by Steve Ryfle
Ever hear the story about the struggling writer who was so obsessed with Keanu Reeves
that he paid a plastic surgeon $3,000 to make his chin and nose look like the "Matrix" dude? Or the honors student who flunked out of high school after he began spending too much time talking to fellow Ashlee Simpson
fans in internet chat rooms? How about the woman who sent 6,000 fan letters to Michael J. Fox?
It's no big secret that America is obsessed with fame, and you don't need to read the supermarket tabs or watch "Access Hollywood" habitually to know that celebrities are part of our cultural landscape. For the most part, fandom appears to be a positive influence, a diversionary hobby if not taken too seriously.
But for some people, healthy admiration of a favorite star can turn into a sick obsession. And in extreme cases, fans cross the line and enter the frightening realm of stalkerdom.
In 2003, psychologists at the University of Florida and Southern Illinois University conducted a study on obsessive fans and concluded that about one-third of Americans suffer from Celebrity Worship Syndrome. The study divided fans into three categories. This first, comprising about 20 percent of the population, follows celebrity news for social purposes. The second, about 10 percent of the population, develops an "intense" relationship with a star, such as the belief that the fan and star have some special bond.
The third and scariest group, roughly one percent of the population, display "borderline pathological" behavior, and are willing to hurt themselves or other people in the name of a star. When asked if they would do something illegal for their favorite celebrity, most of these people said yes, and some even said they were prepared to die for their idol.
"Just worshipping a celebrity does not make you dysfunctional," said Dr. James Houran, one of the authors of the study. "But it does put you at risk of being so. There is this progression of behaviors, and if you start, we don't know what's going to stop you."
This "progression of behaviors" can begin in rather benign, if bizarre ways. Katie Becker of New York claims to have spent much of her income over the past few decades traveling the world to attend performances by Elton John. Some fans spend countless hours on the internet discussing the famous object of their affections (just check out the Michael Jackson newsgroups).
But these are harmless diversions compared to the extreme measures taken by a few fans, like permanently altering their appearances to resemble their favorite stars. In 2004, People magazine profiled a half-dozen fans who went under the knife to do just that. A 37-year-old woman, inspired by J-Lo's fab booty, paid $7,000 for "gluteal augmentation" (a fancy name for butt implants). A 20-year-old man paid $8,500 for a nose job and new chin dimple to make him look like John Travolta (that's a new one--wanting to look like somebody 30 years older). A 28-year-old woman spent $10,000 to get boobs like Britney Spears. And two 21-year-old identical twin brothers underwent nose jobs, chin implants, gum lifts, dental veneers and jaw implants (whew!) to make them look like Brad Pitt. And these people are just the tip of the silicone iceberg -- remember MTV's "I Want a Famous Face," with its parade of fans asking for breasts like Demi Moore's?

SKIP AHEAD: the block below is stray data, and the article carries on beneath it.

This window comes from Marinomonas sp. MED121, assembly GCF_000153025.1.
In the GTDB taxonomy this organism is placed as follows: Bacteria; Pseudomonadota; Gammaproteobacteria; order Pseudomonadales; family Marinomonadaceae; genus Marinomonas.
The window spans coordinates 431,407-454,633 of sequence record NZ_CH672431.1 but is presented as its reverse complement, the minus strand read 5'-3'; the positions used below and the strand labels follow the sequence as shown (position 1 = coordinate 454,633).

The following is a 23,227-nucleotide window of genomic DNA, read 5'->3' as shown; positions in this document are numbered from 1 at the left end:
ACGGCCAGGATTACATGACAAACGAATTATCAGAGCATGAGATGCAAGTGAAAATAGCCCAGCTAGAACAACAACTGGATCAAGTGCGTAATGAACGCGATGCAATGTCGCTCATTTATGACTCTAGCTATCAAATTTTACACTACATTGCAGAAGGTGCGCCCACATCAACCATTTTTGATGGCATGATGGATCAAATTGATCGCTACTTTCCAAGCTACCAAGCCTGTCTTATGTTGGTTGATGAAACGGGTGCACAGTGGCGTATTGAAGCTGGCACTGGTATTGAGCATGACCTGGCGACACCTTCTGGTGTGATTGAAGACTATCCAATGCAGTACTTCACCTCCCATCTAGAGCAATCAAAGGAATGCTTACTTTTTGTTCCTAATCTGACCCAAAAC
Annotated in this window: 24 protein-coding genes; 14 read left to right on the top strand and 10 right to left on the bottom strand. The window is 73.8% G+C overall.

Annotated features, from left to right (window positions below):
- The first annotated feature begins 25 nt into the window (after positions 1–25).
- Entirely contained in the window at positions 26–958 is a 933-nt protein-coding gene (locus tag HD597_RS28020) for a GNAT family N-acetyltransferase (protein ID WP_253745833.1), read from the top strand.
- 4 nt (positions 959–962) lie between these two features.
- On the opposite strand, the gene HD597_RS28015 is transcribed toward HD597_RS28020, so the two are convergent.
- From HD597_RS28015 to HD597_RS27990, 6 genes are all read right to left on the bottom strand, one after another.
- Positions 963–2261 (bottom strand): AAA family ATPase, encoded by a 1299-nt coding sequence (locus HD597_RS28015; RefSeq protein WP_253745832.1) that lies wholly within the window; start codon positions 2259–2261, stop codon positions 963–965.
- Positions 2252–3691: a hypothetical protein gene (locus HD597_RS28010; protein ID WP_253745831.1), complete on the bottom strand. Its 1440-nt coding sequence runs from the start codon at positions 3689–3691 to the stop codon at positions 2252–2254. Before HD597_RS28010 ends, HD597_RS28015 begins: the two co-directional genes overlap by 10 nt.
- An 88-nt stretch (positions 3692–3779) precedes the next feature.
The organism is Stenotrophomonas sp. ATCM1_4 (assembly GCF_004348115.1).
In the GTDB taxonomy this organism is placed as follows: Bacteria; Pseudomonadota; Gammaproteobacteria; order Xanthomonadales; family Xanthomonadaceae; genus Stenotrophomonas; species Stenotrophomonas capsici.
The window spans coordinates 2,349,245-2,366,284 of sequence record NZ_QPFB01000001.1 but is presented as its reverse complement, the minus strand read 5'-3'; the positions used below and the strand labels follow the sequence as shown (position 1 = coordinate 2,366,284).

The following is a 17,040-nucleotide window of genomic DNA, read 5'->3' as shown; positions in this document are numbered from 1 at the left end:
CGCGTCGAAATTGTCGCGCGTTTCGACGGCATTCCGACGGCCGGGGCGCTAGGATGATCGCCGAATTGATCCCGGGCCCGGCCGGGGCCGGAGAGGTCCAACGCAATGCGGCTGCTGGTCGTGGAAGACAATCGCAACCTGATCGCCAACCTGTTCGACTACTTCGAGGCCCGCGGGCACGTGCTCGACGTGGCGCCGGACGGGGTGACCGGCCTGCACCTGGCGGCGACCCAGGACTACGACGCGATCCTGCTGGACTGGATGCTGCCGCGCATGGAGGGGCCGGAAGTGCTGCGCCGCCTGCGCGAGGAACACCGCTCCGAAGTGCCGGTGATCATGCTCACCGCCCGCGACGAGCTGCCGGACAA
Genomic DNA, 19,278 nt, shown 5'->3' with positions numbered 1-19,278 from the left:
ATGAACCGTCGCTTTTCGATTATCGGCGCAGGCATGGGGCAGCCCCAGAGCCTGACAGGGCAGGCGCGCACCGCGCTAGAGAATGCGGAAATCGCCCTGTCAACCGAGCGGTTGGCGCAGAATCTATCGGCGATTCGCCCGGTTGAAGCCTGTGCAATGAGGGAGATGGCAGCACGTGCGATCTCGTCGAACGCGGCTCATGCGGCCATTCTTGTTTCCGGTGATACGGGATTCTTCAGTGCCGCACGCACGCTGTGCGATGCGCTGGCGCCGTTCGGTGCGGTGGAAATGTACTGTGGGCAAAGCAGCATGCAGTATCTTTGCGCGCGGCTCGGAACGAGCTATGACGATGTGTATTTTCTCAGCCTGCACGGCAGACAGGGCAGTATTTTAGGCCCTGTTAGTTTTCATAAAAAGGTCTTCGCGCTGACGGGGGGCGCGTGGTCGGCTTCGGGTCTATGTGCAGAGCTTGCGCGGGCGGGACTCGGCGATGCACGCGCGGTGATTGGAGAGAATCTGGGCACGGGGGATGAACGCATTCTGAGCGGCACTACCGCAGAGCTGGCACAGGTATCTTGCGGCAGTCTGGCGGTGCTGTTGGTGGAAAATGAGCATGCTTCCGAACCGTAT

But none of this is as terrifying as when a fan becomes delusional and filled with irrational rage, love or other emotion toward a celebrity, and acts upon it. Fans who cross the line and threaten to put a celebrity in danger -- or worse, actually cause physical or other harm -- tend to suffer from deep psychological disorders, but they've been characterized by the media-at-large as little more than crazy stalkers.
We've heard the stories. A woman was arrested for breaking into Brad Pitt's home and sleeping in his bed; police found a book on witchcraft and a foot-long safety pin in her possession. She was sentenced to three years' probation and psychological counseling. A man was sentenced to 25 years in jail for stalking Steven Spielberg; he was found outside the director's house with a "rape kit" (duct tape, handcuffs, a utility knife). A woman was arrested after sending Michael J. Fox up to 15 letters a day, some of which contained rabbit droppings, and threatening to kill Fox's pregnant wife. A man was arrested for repeatedly breaking into Madonna's house and threatening to slice her throat if she didn't marry him.
The most horrific cases are well known: John Hinckley's obsession with Jodie Foster led to a presidential assassination attempt, while "My Sister Sam" star Rebecca Schaeffer was gunned down in her doorway by a fan. John Lennon was shot dead outside his New York apartment on 8 December 1980 by obsessed fan Mark Chapman.
And there are dozens more stories like these. Nicole Kidman, Will Smith and Jada Pinkett, David Spade, Katie Holmes, Meg Ryan, and Jennifer Love Hewitt have all fended off stalkers. And it's not just A-list Hollywood stars who attract such an unwanted gaze. In Britain, septuagenarian comedian Ken Dodd was pursued by a woman who sent him lewd photographs and a perfumed dead rat, then tried to burn down his house.
Halle Berry has jokingly said a celebrity hasn't made it until they've got their own stalker. Some stars spend hundreds of thousands of dollars on bodyguards and security systems to shield them from the threat. Fortunately, though, most fans don't take such extreme measures as stalking, or changing their face to look like Colin Farrell, for that matter.